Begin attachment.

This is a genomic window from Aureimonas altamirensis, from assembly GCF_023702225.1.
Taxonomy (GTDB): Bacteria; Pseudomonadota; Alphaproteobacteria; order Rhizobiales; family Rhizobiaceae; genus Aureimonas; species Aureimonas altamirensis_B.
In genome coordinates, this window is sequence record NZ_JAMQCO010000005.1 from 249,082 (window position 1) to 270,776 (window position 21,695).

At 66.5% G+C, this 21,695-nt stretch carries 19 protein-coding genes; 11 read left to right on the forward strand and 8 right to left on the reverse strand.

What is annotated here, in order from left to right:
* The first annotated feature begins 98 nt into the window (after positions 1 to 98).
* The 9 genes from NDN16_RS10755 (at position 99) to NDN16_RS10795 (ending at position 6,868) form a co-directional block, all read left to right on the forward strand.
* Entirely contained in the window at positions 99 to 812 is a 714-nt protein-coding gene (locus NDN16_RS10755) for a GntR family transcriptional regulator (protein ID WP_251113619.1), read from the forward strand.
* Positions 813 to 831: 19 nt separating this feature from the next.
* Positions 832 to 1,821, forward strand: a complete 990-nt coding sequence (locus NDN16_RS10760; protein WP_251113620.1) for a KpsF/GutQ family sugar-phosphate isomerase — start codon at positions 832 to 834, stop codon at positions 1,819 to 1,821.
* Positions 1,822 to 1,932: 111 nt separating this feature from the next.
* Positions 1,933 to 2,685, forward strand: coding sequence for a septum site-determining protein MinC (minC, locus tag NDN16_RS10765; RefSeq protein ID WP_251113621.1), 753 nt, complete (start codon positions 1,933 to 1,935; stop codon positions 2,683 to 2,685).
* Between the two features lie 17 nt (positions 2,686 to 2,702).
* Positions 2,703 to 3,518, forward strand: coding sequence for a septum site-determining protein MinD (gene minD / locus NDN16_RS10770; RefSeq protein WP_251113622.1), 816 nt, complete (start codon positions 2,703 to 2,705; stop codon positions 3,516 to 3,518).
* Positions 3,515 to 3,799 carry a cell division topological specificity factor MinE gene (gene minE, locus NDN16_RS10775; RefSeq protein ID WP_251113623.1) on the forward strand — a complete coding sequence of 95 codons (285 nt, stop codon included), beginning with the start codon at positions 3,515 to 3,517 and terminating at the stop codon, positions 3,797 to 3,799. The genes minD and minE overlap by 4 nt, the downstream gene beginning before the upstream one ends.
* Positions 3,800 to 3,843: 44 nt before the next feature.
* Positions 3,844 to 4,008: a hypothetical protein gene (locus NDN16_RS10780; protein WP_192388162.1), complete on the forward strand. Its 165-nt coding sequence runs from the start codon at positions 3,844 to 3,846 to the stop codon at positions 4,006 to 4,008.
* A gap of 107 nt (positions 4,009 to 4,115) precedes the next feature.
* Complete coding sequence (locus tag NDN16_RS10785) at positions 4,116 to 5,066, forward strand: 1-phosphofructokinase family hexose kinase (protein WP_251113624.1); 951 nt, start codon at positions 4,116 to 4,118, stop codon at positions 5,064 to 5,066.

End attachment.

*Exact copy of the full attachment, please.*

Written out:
This is a genomic window from Aureimonas altamirensis, from assembly GCF_023702225.1.
Taxonomy (GTDB): Bacteria; Pseudomonadota; Alphaproteobacteria; order Rhizobiales; family Rhizobiaceae; genus Aureimonas; species Aureimonas altamirensis_B.
In genome coordinates, this window is sequence record NZ_JAMQCO010000005.1 from 249,082 (window position 1) to 270,776 (window position 21,695).

At 66.5% G+C, this 21,695-nt stretch carries 19 protein-coding genes; 11 read left to right on the forward strand and 8 right to left on the reverse strand.

What is annotated here, in order from left to right:
* The first annotated feature begins 98 nt into the window (after positions 1 to 98).
* The 9 genes from NDN16_RS10755 (at position 99) to NDN16_RS10795 (ending at position 6,868) form a co-directional block, all read left to right on the forward strand.
* Entirely contained in the window at positions 99 to 812 is a 714-nt protein-coding gene (locus NDN16_RS10755) for a GntR family transcriptional regulator (protein ID WP_251113619.1), read from the forward strand.
* Positions 813 to 831: 19 nt separating this feature from the next.
* Positions 832 to 1,821, forward strand: a complete 990-nt coding sequence (locus NDN16_RS10760; protein WP_251113620.1) for a KpsF/GutQ family sugar-phosphate isomerase — start codon at positions 832 to 834, stop codon at positions 1,819 to 1,821.
* Positions 1,822 to 1,932: 111 nt separating this feature from the next.
* Positions 1,933 to 2,685, forward strand: coding sequence for a septum site-determining protein MinC (minC, locus tag NDN16_RS10765; RefSeq protein ID WP_251113621.1), 753 nt, complete (start codon positions 1,933 to 1,935; stop codon positions 2,683 to 2,685).
* Between the two features lie 17 nt (positions 2,686 to 2,702).
* Positions 2,703 to 3,518, forward strand: coding sequence for a septum site-determining protein MinD (gene minD / locus NDN16_RS10770; RefSeq protein WP_251113622.1), 816 nt, complete (start codon positions 2,703 to 2,705; stop codon positions 3,516 to 3,518).
* Positions 3,515 to 3,799 carry a cell division topological specificity factor MinE gene (gene minE, locus NDN16_RS10775; RefSeq protein ID WP_251113623.1) on the forward strand — a complete coding sequence of 95 codons (285 nt, stop codon included), beginning with the start codon at positions 3,515 to 3,517 and terminating at the stop codon, positions 3,797 to 3,799. The genes minD and minE overlap by 4 nt, the downstream gene beginning before the upstream one ends.
* Positions 3,800 to 3,843: 44 nt before the next feature.
* Positions 3,844 to 4,008: a hypothetical protein gene (locus NDN16_RS10780; protein WP_192388162.1), complete on the forward strand. Its 165-nt coding sequence runs from the start codon at positions 3,844 to 3,846 to the stop codon at positions 4,006 to 4,008.
* A gap of 107 nt (positions 4,009 to 4,115) precedes the next feature.
* Complete coding sequence (locus tag NDN16_RS10785) at positions 4,116 to 5,066, forward strand: 1-phosphofructokinase family hexose kinase (protein WP_251113624.1); 951 nt, start codon at positions 4,116 to 4,118, stop codon at positions 5,064 to 5,066.